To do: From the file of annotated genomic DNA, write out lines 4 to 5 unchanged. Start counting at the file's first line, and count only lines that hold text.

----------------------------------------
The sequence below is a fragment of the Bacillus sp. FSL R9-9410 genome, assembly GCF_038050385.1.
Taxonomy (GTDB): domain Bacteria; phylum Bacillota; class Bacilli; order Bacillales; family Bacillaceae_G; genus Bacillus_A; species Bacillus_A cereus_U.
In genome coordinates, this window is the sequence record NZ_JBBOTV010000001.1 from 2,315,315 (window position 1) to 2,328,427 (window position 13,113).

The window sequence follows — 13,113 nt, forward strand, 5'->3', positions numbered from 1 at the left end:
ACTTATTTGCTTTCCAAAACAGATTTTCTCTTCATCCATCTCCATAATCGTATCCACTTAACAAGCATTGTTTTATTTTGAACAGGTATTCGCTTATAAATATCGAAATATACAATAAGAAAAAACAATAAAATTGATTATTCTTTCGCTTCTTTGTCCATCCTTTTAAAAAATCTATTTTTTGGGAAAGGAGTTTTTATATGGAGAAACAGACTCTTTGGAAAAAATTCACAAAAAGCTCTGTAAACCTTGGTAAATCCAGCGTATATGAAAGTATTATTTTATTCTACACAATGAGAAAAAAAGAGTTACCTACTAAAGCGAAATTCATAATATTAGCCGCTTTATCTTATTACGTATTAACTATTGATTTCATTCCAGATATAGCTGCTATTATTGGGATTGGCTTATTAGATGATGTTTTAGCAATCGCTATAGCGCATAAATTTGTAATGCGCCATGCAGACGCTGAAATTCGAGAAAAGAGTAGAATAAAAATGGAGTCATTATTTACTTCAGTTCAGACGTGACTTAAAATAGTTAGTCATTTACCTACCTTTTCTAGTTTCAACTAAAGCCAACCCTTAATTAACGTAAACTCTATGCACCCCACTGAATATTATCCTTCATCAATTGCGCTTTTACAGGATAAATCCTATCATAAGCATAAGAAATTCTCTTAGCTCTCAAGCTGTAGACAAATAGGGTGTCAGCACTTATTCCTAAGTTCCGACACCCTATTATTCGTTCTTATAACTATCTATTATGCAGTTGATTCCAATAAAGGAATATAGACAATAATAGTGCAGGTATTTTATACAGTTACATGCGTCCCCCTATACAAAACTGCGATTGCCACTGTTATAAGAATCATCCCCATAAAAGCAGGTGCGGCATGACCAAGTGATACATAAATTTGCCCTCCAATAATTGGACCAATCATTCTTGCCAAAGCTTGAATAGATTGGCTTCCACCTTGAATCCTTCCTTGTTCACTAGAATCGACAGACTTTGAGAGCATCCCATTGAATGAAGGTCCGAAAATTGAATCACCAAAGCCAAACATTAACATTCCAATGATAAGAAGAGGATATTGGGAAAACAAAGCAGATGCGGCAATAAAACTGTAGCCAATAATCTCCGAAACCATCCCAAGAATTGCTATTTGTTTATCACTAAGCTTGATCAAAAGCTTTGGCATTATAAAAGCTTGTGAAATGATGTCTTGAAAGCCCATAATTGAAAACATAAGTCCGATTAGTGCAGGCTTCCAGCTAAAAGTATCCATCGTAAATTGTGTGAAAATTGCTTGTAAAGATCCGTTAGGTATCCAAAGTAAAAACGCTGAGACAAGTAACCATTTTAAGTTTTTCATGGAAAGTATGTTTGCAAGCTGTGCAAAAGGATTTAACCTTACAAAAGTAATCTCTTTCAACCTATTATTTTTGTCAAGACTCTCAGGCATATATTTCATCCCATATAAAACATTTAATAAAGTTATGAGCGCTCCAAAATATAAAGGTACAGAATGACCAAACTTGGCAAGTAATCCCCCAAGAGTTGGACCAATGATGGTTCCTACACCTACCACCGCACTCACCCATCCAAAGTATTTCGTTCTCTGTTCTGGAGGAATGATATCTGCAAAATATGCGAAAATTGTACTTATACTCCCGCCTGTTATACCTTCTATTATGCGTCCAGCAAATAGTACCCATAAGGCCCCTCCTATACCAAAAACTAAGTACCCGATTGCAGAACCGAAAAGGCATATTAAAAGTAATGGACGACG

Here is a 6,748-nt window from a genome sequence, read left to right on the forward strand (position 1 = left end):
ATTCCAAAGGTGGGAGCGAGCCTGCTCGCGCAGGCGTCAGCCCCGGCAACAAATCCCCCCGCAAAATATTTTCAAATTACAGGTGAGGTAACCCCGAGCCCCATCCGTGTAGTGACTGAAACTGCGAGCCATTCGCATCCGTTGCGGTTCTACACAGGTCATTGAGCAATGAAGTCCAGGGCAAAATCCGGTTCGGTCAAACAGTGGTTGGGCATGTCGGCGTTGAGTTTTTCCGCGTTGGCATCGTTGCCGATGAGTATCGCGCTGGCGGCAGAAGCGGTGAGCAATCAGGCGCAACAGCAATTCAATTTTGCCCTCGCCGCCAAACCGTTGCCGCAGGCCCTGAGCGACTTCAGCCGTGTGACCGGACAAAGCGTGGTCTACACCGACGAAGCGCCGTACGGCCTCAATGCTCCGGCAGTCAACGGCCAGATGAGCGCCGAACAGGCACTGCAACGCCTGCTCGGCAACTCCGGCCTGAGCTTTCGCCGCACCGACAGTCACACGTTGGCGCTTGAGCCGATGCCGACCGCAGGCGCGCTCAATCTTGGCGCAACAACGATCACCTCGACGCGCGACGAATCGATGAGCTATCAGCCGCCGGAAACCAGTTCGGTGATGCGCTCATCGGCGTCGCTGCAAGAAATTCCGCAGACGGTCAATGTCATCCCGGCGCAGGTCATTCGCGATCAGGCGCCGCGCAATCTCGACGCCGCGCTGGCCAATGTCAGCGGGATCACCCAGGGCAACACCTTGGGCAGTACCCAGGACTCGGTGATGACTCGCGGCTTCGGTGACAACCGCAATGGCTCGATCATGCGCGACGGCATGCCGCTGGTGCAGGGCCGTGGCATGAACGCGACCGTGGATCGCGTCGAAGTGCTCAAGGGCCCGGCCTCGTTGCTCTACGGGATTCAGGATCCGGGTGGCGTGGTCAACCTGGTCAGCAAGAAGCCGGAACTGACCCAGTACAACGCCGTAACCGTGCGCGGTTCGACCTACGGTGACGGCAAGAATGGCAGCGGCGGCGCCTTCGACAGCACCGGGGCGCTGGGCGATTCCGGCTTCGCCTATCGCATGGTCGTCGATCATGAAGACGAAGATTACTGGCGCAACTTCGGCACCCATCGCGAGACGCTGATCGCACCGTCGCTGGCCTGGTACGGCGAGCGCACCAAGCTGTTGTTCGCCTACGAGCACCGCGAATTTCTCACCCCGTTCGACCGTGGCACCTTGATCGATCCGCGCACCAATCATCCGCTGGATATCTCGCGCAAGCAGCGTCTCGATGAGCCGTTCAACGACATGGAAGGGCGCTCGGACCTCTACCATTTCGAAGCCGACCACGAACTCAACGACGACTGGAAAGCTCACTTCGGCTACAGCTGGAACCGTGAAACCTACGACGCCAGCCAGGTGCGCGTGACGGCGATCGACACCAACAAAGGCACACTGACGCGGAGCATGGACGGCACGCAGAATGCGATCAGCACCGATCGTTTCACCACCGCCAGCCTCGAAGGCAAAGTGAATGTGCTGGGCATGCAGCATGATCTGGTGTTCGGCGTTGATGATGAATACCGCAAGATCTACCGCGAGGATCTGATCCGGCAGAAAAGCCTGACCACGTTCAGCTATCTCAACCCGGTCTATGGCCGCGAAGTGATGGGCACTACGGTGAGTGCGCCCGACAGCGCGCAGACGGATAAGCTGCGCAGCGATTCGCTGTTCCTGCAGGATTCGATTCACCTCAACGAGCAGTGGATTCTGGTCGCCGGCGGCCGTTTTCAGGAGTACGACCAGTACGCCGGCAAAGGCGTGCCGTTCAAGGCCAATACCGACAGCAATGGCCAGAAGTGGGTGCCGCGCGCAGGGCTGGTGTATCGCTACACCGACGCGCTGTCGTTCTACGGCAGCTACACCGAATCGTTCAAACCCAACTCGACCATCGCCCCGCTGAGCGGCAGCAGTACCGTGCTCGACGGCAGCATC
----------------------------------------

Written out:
The window sequence follows — 13,113 nt, forward strand, 5'->3', positions numbered from 1 at the left end:
ACTTATTTGCTTTCCAAAACAGATTTTCTCTTCATCCATCTCCATAATCGTATCCACTTAACAAGCATTGTTTTATTTTGAACAGGTATTCGCTTATAAATATCGAAATATACAATAAGAAAAAACAATAAAATTGATTATTCTTTCGCTTCTTTGTCCATCCTTTTAAAAAATCTATTTTTTGGGAAAGGAGTTTTTATATGGAGAAACAGACTCTTTGGAAAAAATTCACAAAAAGCTCTGTAAACCTTGGTAAATCCAGCGTATATGAAAGTATTATTTTATTCTACACAATGAGAAAAAAAGAGTTACCTACTAAAGCGAAATTCATAATATTAGCCGCTTTATCTTATTACGTATTAACTATTGATTTCATTCCAGATATAGCTGCTATTATTGGGATTGGCTTATTAGATGATGTTTTAGCAATCGCTATAGCGCATAAATTTGTAATGCGCCATGCAGACGCTGAAATTCGAGAAAAGAGTAGAATAAAAATGGAGTCATTATTTACTTCAGTTCAGACGTGACTTAAAATAGTTAGTCATTTACCTACCTTTTCTAGTTTCAACTAAAGCCAACCCTTAATTAACGTAAACTCTATGCACCCCACTGAATATTATCCTTCATCAATTGCGCTTTTACAGGATAAATCCTATCATAAGCATAAGAAATTCTCTTAGCTCTCAAGCTGTAGACAAATAGGGTGTCAGCACTTATTCCTAAGTTCCGACACCCTATTATTCGTTCTTATAACTATCTATTATGCAGTTGATTCCAATAAAGGAATATAGACAATAATAGTGCAGGTATTTTATACAGTTACATGCGTCCCCCTATACAAAACTGCGATTGCCACTGTTATAAGAATCATCCCCATAAAAGCAGGTGCGGCATGACCAAGTGATACATAAATTTGCCCTCCAATAATTGGACCAATCATTCTTGCCAAAGCTTGAATAGATTGGCTTCCACCTTGAATCCTTCCTTGTTCACTAGAATCGACAGACTTTGAGAGCATCCCATTGAATGAAGGTCCGAAAATTGAATCACCAAAGCCAAACATTAACATTCCAATGATAAGAAGAGGATATTGGGAAAACAAAGCAGATGCGGCAATAAAACTGTAGCCAATAATCTCCGAAACCATCCCAAGAATTGCTATTTGTTTATCACTAAGCTTGATCAAAAGCTTTGGCATTATAAAAGCTTGTGAAATGATGTCTTGAAAGCCCATAATTGAAAACATAAGTCCGATTAGTGCAGGCTTCCAGCTAAAAGTATCCATCGTAAATTGTGTGAAAATTGCTTGTAAAGATCCGTTAGGTATCCAAAGTAAAAACGCTGAGACAAGTAACCATTTTAAGTTTTTCATGGAAAGTATGTTTGCAAGCTGTGCAAAAGGATTTAACCTTACAAAAGTAATCTCTTTCAACCTATTATTTTTGTCAAGACTCTCAGGCATATATTTCATCCCATATAAAACATTTAATAAAGTTATGAGCGCTCCAAAATATAAAGGTACAGAATGACCAAACTTGGCAAGTAATCCCCCAAGAGTTGGACCAATGATGGTTCCTACACCTACCACCGCACTCACCCATCCAAAGTATTTCGTTCTCTGTTCTGGAGGAATGATATCTGCAAAATATGCGAAAATTGTACTTATACTCCCGCCTGTTATACCTTCTATTATGCGTCCAGCAAATAGTACCCATAAGGCCCCTCCTATACCAAAAACTAAGTACCCGATTGCAGAACCGAAAAGGCATATTAAAAGTAATGGACGACG